*Hazell, P, University of Newcastle, Australia.  (2000)

Still Going.  Hyperactivity Enters its Second Centruy.

Paper presented to the 6th Irlen International Conference, Australia.  5-8 July, 2000.

CONCLUSION.    Nearly one hundred years have passed since the earliest known published clinical description by Still on the syndrome now called Attention-Deficit/Hyperactivity Disorder (ADHD) in the American Psychiatric Association classification of mental disorders, and Hyperkinetic Disorder in the International Classification of Diseases.  The core features of restlessness and inattention identified by Still remain relevant to cortical dysfunction continues to be a focus of research endeavour.  Inconsistencies in the condition that were described by Still, such as differing patterns of associated problems and variability of outcome, also remain relevant.  It would be fair to say that research and clinical interest in ADHD has fluctuated since the delivery of the Coulstonian lectures.  Interest has been stimulated by new theories or discoveries, with important milestones being the observation that symptoms are reduced by amphetamines, the interest in the putative role of diet, the resurgence of research interest in attentional dysfunction, the development of research instruments to more reliably quantify symptoms and monitor treatment response, and finally the impact of dynamic brain imaging.  Aetiology is most probably multifactorial, with a contribution from both intrinsic and extrinsic factors.  Recent research, however, indicates that genetic vulnerability contributes substantially to the development of ADHD symptoms.

*Hobbs, M. (1994)

A Study on the Prevalence of Vision Problems and Irlen Syndrome Among Students "At Risk".

Unpublished paper. Study conducted in New Zealand.

*Hobbs, M., Robinson, G.L. & Whiting, P.R. (1997) - Irlen Syndrome: A Barrier to Learning. Research into colour filtering. Unpublished paper, January.

*Holland, Keith C., Tyrell, Ruth and Wilkins, Arnold (1991)

The Effect of Irlen Coloured Lenses on Saccadic Eye Movements and Reading.

Paper given at joint meeting between Applied Vision Associates and the Colour  Group.  Sponsored by the Worshipful Company of Spectacle Makers. 10th July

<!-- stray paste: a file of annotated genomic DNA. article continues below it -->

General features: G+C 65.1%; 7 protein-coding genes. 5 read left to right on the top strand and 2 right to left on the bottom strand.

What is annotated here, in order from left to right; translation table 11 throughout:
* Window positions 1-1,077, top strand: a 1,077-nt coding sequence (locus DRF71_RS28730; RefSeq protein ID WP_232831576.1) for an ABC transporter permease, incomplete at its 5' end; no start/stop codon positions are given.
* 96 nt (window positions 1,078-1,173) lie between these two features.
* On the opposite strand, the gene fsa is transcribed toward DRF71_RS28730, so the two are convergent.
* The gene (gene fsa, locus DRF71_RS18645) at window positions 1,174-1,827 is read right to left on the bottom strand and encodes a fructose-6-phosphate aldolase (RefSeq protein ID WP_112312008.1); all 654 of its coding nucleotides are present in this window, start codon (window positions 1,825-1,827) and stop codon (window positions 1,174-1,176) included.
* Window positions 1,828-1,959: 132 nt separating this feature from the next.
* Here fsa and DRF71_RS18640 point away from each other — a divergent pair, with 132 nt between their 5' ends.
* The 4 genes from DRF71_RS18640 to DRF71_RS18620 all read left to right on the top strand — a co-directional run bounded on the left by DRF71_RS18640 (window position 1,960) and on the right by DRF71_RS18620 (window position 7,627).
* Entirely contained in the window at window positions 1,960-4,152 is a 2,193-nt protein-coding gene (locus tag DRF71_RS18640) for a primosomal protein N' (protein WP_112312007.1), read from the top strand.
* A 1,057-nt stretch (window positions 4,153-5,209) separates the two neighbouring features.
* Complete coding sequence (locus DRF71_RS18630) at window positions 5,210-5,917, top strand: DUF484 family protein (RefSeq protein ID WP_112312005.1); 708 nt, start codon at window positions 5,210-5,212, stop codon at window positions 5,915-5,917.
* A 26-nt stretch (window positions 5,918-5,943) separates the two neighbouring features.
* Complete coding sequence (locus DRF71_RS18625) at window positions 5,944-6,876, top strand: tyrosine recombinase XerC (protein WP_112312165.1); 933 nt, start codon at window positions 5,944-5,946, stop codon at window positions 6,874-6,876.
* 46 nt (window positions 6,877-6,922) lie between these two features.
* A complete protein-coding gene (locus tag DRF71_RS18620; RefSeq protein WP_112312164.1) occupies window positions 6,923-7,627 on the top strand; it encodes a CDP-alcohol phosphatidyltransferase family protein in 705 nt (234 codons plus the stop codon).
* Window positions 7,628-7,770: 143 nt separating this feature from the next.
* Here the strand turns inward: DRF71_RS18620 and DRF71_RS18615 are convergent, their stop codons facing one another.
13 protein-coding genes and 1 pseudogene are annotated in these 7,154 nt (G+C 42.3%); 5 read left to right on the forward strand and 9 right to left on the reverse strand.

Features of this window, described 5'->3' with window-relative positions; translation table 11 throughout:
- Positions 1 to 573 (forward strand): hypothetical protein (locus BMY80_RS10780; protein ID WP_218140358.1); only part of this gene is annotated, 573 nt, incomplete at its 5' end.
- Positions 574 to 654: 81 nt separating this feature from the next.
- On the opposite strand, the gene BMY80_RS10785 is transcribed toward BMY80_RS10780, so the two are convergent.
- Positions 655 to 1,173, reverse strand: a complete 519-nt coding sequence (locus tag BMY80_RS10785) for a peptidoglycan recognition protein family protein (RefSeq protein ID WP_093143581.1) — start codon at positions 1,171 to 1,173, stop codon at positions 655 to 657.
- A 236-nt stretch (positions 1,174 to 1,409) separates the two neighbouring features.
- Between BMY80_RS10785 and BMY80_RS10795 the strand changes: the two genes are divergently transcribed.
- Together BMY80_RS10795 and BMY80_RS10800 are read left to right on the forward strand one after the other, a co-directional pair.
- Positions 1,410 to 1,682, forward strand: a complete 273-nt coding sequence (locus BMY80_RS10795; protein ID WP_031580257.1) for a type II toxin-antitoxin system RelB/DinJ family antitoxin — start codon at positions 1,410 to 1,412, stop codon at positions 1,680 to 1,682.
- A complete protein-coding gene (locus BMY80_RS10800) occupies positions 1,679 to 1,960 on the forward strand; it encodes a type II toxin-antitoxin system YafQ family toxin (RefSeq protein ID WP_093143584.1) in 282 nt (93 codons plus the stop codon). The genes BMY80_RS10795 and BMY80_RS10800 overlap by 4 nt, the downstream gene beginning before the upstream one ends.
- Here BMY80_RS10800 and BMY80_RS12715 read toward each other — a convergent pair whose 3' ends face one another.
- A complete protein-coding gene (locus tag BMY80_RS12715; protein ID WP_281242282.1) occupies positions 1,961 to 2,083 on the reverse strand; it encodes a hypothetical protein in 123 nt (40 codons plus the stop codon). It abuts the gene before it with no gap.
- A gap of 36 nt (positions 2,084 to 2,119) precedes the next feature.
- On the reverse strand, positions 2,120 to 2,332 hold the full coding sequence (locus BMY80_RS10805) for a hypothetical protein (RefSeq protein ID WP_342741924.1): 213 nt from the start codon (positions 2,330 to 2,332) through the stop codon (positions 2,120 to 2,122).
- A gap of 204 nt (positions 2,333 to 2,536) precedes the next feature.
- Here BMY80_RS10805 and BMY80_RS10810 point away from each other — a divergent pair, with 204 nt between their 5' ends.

Hulme, C. & Hogben, M.J. (1997) – How Does a Visual Transient Deficit Affect Reading?
In C. Hulme & M. Snowling (eds.), Dyslexia: Biology, Cognition and Intervention. London UK, Whurr. 59 – 70

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Start of the I authors On Irlen Syndrome.

Iovino, I., Fletcher, J.M., Breitmeyer, B.F. & Foorman, B.R. (1998) – Coloured Overlays for Visual-Perceptual Deficits in Children With Reading Disability and Attention Deficit/Hyperactivity Disorder: Are They Differentially Effective?
Journal of Clinical and Experimental Psychology.
20 (6), 791 - 806

*Irlen, H. (1982)

Visual Dysfunction and Dyslexia - a new functional disorder.

Unpublished paper.

*Irlen, H. (1983)

Successful Treatment of Learning Disabilities.

Paper presented at the 91st annual Convention of the American Psychological Association, Anaheim, CA.

*Irlen, H. (1987)

Dyslexia as a retinal dysfunction; a different perspective.

Unpublished paper.

Irlen, H. (1994) – Scotopic Sensitivity/Irlen Syndrome: Hypotheses and Explanation of the Syndrome.
Journal of Behavioural Optometry,
5, 62 – 65

Irlen, H. (1994) – Dyslexia in Higher Education: Strategies and the Value of Asking.
Paper presented at the Dyslexia in Higher Education International Conference 31 October – 2 November, Devon, UK

*Irlen, H. (1996)

Dyslexia in Higher Education: Learning Along the Continuum.

The Information Bulletin for Learning Disabilities. No: 1 - 1996, 44-48

*Irlen, H.

The Missing Link: Scotopic Vision and How it Relates to Dyslexia.

Unpublished paper.

Irlen, H. (1997) – Reading Problems and Irlen Coloured Lenses.
Dyslexia Review
. 8 (3), 4 -7

*Irlen, H. (2000)

Looking Beyond the Printed Page.

Paper presented to the 6th Irlen International Conference, Australia.  5-8 July, 2000.

*Irlen, H. & Lass, M.J. (1989) – Improving Reading Problems due to Symptoms of Scotopic Sensitivity           Syndrome Using Irlen Lenses and Overlays.
Education
, 30, 1 - 5

*Irlen, H. & Robinson, G.L. (1996)

The effect of Irlen coloured filters on adult perception of workplace performance:  A preliminary survey.

Australian Journal of Learning Disabilities, 1(3), pages 7-17.

*Irons, P. (2006) – The Use of Colour to Help Dyslexic Adults.
Dyslexia Review
, 17 (2) 12 – 16

*Irvine, J.H. and Irvine, E.W. (1997)

Scotopic Sensitivity Syndrome in a Single Individual (A Case Study).